“Here’s what’s going to happen over the next few months. The role of monoclonals in the fight against Covid-19 “
In Italy, 12,016 Covid patients treated with mainly monoclonal, drugs intended for subjects at risk of progression to severe Covid-19 but with the recent appearance of the disease. In the last week, in particular, there were 554 prescription requests, equal to + 19% compared to the 465 of the previous week. This is highlighted by the 29th report of the Italian Medicines Agency (Aifa) relating to the period from 15 to 21 October.
Since the start of monitoring, the Veneto region has treated the most patients with these therapies, i.e. 2,022, followed by Lazio with 1,656 and Tuscany with 1,612. All the other regions are below 1,000 and in the last places Molise and the Autonomous Province of Bolzano, still at 16 and 3. The still monoclonals have not yet received the approval of the European Medicines Agency (EMA) but in Italy they have been temporarily authorized by Decree of the Minister of Health in February 2021 and are available starting from March.
Benedetta de Mattei interviewed the Prof. Francesco Vaia – Health Director of Spallanzani in Rome – to understand are the monoclonals, we are how it works and at what point in the fight against Covi-19.
What are monoclonals?
Often monoclonals are proteins produced in the laboratory, which simulate those produced naturally by our body as a response to vaccination or infection. I am the “soldiers” who bind the Spike protein, present on the surface of the virus, blocking its entry into our cells and preventing it from replicating.
How do second generation monoclonals work?
The peculiarity of these new lies in the fact that it is about fully engineered: after selecting the most powerful neutralizing individuals, products that get sick and are cured, they are cloned in vitro having made some changes that guarantee greater efficacy and safety.
These in fact, in addition to being more stable in the body than normal in a timely manner and therefore having a neutralizing effect longer life, do not interact with our immune system: yes thus the possible side effects of the classics.
At Spallanzani you are experimenting with them, what have been the results to date? How many other facilities in Italy administer them?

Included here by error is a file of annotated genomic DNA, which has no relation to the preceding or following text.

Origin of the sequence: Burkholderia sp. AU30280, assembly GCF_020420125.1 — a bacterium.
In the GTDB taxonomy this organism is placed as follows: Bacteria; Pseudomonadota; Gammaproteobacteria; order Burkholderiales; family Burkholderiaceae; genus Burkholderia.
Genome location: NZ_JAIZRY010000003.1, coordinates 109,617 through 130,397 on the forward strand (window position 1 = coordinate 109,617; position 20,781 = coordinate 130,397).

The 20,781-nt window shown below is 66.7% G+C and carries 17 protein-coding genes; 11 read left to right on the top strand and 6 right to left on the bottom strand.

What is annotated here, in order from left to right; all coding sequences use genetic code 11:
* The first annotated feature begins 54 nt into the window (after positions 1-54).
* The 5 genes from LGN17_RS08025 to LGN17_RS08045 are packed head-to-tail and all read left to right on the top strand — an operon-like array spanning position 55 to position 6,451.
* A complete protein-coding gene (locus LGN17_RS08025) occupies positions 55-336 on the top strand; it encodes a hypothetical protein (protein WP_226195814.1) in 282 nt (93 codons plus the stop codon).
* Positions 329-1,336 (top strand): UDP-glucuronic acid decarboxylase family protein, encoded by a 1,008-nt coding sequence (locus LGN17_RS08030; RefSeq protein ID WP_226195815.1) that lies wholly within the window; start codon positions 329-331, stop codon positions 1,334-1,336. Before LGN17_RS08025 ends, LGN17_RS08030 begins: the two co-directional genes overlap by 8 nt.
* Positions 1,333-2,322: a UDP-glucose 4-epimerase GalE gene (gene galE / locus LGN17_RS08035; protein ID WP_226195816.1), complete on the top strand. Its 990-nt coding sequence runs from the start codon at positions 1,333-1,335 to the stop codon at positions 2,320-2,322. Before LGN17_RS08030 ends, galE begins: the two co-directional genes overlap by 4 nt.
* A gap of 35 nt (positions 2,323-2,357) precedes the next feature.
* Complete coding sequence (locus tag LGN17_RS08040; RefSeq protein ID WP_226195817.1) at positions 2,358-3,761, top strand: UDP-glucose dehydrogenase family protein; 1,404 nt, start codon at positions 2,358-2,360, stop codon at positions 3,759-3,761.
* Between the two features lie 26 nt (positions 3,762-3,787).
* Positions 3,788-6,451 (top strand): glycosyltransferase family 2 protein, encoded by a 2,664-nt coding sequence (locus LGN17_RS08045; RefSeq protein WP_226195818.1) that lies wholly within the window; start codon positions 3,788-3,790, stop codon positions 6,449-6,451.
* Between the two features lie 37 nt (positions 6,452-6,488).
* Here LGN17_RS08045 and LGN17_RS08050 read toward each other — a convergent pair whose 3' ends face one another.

The results are extremely promising and we plan to arrive soon atauthorization from regulatory agencies. It is necessary to follow a path of rigorous validation and without this fundamental step we cannot of course reach clinical use on a large scale.
Until now, the neutralizing capacity of the new ones possible, that is the ability to bind the virus preventing its entry into the cells, has been shown to be even higher than that present in those who had the disease or in those who had received the vaccine.
What role could it play in this pandemic, could it replace the vaccine in the future?
Vaccines and monoclonals are a winning mix, but the vaccine remains indispensable to ensure lasting immunity. However, there are people who cannot be vaccinated or who do not respond to the vaccine (the so-called “responders”) and for many, they could receive directly which training.
At Spallanzani we are working precisely in this sense, for the eventual administration of stimuli prophylactically, since, until now, only for monoclonals have been used, with the aim of arresting the progression of the disease in patients already infected.
Second generation neutralizer releases have an additional advantage: they can be administered intramuscularly, directly at the patient’s home and possibly also by the nursing staff and will therefore be an important weapon in the prevention of Covid-19, especially for the most fragile.
Spallanzani has always been at the forefront of the fight against Covid-19, what is the current situation in your opinion and how do you foresee the coming months?
We are at an important turning point: the numbers, which never lie, paint the picture of a pandemic that is now nearing its end. Even in our Institute, admissions have dropped considerably and comparing the situation to that of a year ago, it is clear that the vaccination strategy worked, despite some minority voices persisted in saying the opposite, despite the pessimism staged by the virus speculators.
In addition to vaccines add new weapons, not substitutes, but complementary, like the new monoclonals, which there. We are able to prevent contagion and intervene, with tools that are increasingly capable of arresting the course of the disease, in cases where greater complexity of treatment is required: this will allow us to look at Covid-19 as one disease among others. Now the right way is that of gradualness and common sense, avoiding hasty reopening, as well as vaccination strategies whose usefulness is not supported by scientific studies.
However, this response, provided by Science, must also be followed by a system response, which agrees to us to come out really better, as a society, from the pandemic. I am not thinking only of Italian issues, but of international ones, such as vaccination fairness, which as I have said many times is not just an ethical issue. In fact, to avoid the development and spread of new variants, it is not enough to hide behind the high percentages of vaccinated in Western countries: the challenge is rather to look beyond, to developing countries and in particular to the continent of Africa, which with its meager 4% of vaccinated it could be an incubator for new outbreaks and variants.
I am confident that governments understand the importance of a moral suasion against pharmaceutical companies, so that prices do not rise, but accessibility to the vaccine is favored. It is a problem that affects us all.
Benedetta de Mattei